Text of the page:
Los Angeles Times: Four Things Americans Should Know About Dr. Scott Gottlieb, The New Head Of The FDA
America, you have a new commissioner at the Food and Drug Administration. Dr. Scott Gottlieb, a 44-year-old physician, was confirmed by the Senate this week in a 57-42 vote. Many Democrats expressed concern about Gottlieb’s financial ties to the pharmaceutical industry. Sen. Lamar Alexander (R-Tenn.), who chaired the panel that forwarded the nomination to the Senate floor, countered that Gottlieb’s extensive experience in the drug industry would be an asset in his regulatory role. Here are four things you’ll want to know about Gottlieb. (Healy, 5/10)

The Associated Press: Lawmakers Reach Agreement On Stalled VA Accountability Bill
Congressional Republicans and Democrats have reached agreement on a bill to make it easier for the Department of Veterans Affairs to fire its employees, part of an accountability effort touted by President Donald Trump. The deal being announced early Thursday could smooth the way for final passage on an issue that had been largely stalled since the 2014 wait-time scandal at the Phoenix VA medical center. As many as 40 veterans died while waiting months for appointments as VA employees created secret waiting lists and other falsehoods to cover up delays. (Yen, 5/11)

The Associated Press: Herring Asks Feds To Change Policy On Medicaid Cases
Virginia’s attorney general is calling on federal officials to let the states use federal funds to target more cases of abuse and neglect committed against Medicaid beneficiaries. Attorney General Mark Herring was among more than three dozen attorneys general who requested the policy change in a letter to U.S. Department of Health and Human Services Secretary Tom Price. (5/11)

Reuters: Mylan Disagrees With FDA Over Generic Advair Delay
Generic drug maker Mylan NV on Wednesday said it disagrees with the reasoning behind the U.S. Food and Drug Administration's decision not to approve its generic for GlaxoSmithKline Plc's blockbuster Advair in March. Mylan President Rajiv Malik said the FDA was asking it to comply with standards set out in draft guidance the agency issued, but that it believes it is not required to do so. An FDA spokeswoman declined to comment, saying she was prohibited by law from discussing a pending application. (Erman, Grover and Clarke, 5/10)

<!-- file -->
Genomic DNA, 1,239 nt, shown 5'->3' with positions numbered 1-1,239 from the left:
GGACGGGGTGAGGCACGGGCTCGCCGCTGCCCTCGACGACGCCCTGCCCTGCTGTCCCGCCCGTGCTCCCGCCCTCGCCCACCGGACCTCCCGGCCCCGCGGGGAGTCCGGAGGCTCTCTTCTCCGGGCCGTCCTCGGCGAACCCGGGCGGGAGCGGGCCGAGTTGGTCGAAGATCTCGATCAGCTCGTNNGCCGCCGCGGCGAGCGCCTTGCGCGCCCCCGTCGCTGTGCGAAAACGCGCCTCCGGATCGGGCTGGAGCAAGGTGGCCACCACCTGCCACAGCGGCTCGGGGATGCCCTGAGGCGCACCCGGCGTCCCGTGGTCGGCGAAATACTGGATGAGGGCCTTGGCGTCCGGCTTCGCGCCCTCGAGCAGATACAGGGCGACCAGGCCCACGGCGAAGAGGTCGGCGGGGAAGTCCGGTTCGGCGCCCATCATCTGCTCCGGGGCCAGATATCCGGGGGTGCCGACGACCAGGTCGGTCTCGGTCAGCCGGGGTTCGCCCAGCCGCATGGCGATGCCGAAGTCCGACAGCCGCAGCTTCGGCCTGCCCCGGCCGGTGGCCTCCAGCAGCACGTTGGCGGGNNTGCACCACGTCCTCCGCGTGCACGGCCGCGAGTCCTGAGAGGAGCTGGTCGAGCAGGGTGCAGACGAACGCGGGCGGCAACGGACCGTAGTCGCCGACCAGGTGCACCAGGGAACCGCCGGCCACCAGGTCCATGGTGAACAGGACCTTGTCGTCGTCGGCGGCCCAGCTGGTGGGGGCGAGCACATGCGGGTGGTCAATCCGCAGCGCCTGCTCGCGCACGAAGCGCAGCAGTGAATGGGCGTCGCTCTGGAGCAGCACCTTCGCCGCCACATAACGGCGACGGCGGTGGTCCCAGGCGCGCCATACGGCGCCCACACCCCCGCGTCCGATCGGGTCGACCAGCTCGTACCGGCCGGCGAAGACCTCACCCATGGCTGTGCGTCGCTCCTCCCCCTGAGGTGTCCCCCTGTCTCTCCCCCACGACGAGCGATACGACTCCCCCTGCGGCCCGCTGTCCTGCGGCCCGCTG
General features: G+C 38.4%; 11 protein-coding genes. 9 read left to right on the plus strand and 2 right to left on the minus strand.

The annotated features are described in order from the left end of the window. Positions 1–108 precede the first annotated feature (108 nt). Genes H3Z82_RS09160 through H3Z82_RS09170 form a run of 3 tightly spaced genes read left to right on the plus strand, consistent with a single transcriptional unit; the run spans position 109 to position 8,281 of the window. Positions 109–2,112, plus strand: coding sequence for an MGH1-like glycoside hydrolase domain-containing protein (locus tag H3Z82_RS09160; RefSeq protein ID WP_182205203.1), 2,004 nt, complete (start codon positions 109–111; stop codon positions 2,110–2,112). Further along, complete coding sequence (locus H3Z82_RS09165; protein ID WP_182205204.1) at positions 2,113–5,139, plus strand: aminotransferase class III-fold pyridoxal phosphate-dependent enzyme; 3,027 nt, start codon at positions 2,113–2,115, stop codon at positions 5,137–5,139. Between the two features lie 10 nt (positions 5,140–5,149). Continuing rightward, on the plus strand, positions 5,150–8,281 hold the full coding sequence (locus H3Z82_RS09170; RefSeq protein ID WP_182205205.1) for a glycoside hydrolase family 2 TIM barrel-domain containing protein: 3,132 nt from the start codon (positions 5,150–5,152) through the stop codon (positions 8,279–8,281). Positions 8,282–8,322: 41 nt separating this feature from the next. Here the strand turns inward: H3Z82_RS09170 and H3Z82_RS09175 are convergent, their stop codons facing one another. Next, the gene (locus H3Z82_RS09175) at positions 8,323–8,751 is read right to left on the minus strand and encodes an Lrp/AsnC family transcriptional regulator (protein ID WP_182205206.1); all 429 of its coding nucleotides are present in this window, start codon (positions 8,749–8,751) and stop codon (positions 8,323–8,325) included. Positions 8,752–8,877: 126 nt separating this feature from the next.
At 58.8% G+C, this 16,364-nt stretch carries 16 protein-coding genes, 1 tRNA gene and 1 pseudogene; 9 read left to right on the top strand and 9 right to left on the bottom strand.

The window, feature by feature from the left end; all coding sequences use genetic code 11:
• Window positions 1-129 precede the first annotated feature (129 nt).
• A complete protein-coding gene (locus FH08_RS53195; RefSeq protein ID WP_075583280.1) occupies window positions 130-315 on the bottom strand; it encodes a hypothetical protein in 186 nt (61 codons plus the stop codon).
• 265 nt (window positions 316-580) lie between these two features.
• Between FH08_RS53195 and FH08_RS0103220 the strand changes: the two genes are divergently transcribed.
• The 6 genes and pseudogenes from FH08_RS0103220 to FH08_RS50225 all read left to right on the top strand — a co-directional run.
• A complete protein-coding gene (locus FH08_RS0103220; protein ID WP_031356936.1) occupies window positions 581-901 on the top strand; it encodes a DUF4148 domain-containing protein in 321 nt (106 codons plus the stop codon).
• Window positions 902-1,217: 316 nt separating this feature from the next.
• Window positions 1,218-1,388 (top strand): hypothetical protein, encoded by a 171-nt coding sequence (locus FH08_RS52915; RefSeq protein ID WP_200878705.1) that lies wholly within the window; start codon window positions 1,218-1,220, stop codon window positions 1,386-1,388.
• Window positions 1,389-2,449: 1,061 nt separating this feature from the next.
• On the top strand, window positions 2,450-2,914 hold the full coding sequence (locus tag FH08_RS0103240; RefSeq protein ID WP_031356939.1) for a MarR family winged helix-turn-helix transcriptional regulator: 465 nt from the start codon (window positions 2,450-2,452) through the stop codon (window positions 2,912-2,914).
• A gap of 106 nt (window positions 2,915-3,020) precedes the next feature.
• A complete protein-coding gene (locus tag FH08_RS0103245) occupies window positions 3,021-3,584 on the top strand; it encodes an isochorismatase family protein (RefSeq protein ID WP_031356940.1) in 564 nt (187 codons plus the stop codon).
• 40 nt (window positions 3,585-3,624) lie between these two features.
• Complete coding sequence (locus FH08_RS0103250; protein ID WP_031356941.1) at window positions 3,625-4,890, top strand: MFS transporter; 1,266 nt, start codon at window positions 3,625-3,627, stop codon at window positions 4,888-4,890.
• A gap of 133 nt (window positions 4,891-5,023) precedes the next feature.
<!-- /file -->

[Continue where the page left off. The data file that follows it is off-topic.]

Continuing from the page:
The Associated Press: Head Of Ring That Dealt Heroin On Reservations Gets 25 Years
The leader of a drug trafficking ring that brought heroin to Minnesota and North Dakota Indian reservations was sentenced Wednesday to 25 years in prison. Omar Sharif Beasley, 39, was among 41 people charged in the drug trafficking case in which he and others brought heroin from Midwest cities like Detroit, Chicago and Minneapolis to the Red Lake and White Earth reservations in Minnesota and to Native American communities in North Dakota, prosecutors said. (5/10)

The Associated Press: Illinois Senate Approves Abortion Safeguards; Veto Likely
The Democratic-controlled Illinois Senate voted Wednesday to expand public financing for abortions and ensure legal access to the procedure across the state, although the measure likely awaits a veto by Republican Gov. Bruce Rauner. Senators voted along party lines, 33-22, in favor of the plan, which would permit abortion coverage by state employee health insurance and Medicaid funds. It would also strike statutory language expressing the state's intent to criminalize the procedure if the 1973 U.S. Supreme Court ruling that legalized it is ever overturned. (5/10)